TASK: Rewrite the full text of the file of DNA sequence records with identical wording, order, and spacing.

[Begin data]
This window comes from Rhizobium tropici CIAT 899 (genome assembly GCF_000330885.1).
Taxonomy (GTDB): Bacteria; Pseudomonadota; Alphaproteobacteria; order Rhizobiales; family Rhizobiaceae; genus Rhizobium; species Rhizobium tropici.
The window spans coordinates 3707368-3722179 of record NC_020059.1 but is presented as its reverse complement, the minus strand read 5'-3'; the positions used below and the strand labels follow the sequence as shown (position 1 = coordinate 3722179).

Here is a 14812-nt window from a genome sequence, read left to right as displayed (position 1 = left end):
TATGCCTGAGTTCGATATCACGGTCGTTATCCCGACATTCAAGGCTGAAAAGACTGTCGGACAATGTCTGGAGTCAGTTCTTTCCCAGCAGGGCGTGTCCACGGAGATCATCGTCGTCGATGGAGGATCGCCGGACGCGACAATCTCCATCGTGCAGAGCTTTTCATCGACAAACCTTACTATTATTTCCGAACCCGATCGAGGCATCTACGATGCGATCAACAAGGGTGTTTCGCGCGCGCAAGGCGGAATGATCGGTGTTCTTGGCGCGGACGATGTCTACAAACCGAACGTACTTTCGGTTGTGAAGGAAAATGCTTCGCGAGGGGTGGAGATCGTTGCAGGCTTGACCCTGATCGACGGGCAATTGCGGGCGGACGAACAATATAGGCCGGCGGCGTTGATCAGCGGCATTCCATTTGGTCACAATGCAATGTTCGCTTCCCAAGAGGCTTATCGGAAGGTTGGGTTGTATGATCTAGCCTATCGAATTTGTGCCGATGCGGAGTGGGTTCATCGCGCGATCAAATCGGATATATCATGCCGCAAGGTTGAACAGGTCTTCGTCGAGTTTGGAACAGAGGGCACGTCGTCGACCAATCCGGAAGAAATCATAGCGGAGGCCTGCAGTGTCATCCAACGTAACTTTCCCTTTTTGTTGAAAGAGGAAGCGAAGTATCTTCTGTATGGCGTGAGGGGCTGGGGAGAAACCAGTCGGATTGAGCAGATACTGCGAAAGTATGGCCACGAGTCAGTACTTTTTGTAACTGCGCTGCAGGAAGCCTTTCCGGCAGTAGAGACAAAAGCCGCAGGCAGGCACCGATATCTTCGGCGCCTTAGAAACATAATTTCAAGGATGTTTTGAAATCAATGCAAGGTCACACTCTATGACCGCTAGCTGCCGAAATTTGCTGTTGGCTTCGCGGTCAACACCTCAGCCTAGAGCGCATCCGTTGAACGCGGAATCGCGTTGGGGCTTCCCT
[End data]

This window comes from Rhizobium tropici CIAT 899 (genome assembly GCF_000330885.1).
Taxonomy (GTDB): Bacteria; Pseudomonadota; Alphaproteobacteria; order Rhizobiales; family Rhizobiaceae; genus Rhizobium; species Rhizobium tropici.
The window spans coordinates 3707368-3722179 of record NC_020059.1 but is presented as its reverse complement, the minus strand read 5'-3'; the positions used below and the strand labels follow the sequence as shown (position 1 = coordinate 3722179).

Here is a 14812-nt window from a genome sequence, read left to right as displayed (position 1 = left end):
TATGCCTGAGTTCGATATCACGGTCGTTATCCCGACATTCAAGGCTGAAAAGACTGTCGGACAATGTCTGGAGTCAGTTCTTTCCCAGCAGGGCGTGTCCACGGAGATCATCGTCGTCGATGGAGGATCGCCGGACGCGACAATCTCCATCGTGCAGAGCTTTTCATCGACAAACCTTACTATTATTTCCGAACCCGATCGAGGCATCTACGATGCGATCAACAAGGGTGTTTCGCGCGCGCAAGGCGGAATGATCGGTGTTCTTGGCGCGGACGATGTCTACAAACCGAACGTACTTTCGGTTGTGAAGGAAAATGCTTCGCGAGGGGTGGAGATCGTTGCAGGCTTGACCCTGATCGACGGGCAATTGCGGGCGGACGAACAATATAGGCCGGCGGCGTTGATCAGCGGCATTCCATTTGGTCACAATGCAATGTTCGCTTCCCAAGAGGCTTATCGGAAGGTTGGGTTGTATGATCTAGCCTATCGAATTTGTGCCGATGCGGAGTGGGTTCATCGCGCGATCAAATCGGATATATCATGCCGCAAGGTTGAACAGGTCTTCGTCGAGTTTGGAACAGAGGGCACGTCGTCGACCAATCCGGAAGAAATCATAGCGGAGGCCTGCAGTGTCATCCAACGTAACTTTCCCTTTTTGTTGAAAGAGGAAGCGAAGTATCTTCTGTATGGCGTGAGGGGCTGGGGAGAAACCAGTCGGATTGAGCAGATACTGCGAAAGTATGGCCACGAGTCAGTACTTTTTGTAACTGCGCTGCAGGAAGCCTTTCCGGCAGTAGAGACAAAAGCCGCAGGCAGGCACCGATATCTTCGGCGCCTTAGAAACATAATTTCAAGGATGTTTTGAAATCAATGCAAGGTCACACTCTATGACCGCTAGCTGCCGAAATTTGCTGTTGGCTTCGCGGTCAACACCTCAGCCTAGAGCGCATCCGTTGAACGCGGAATCGCGTTGGGGCTTCCCT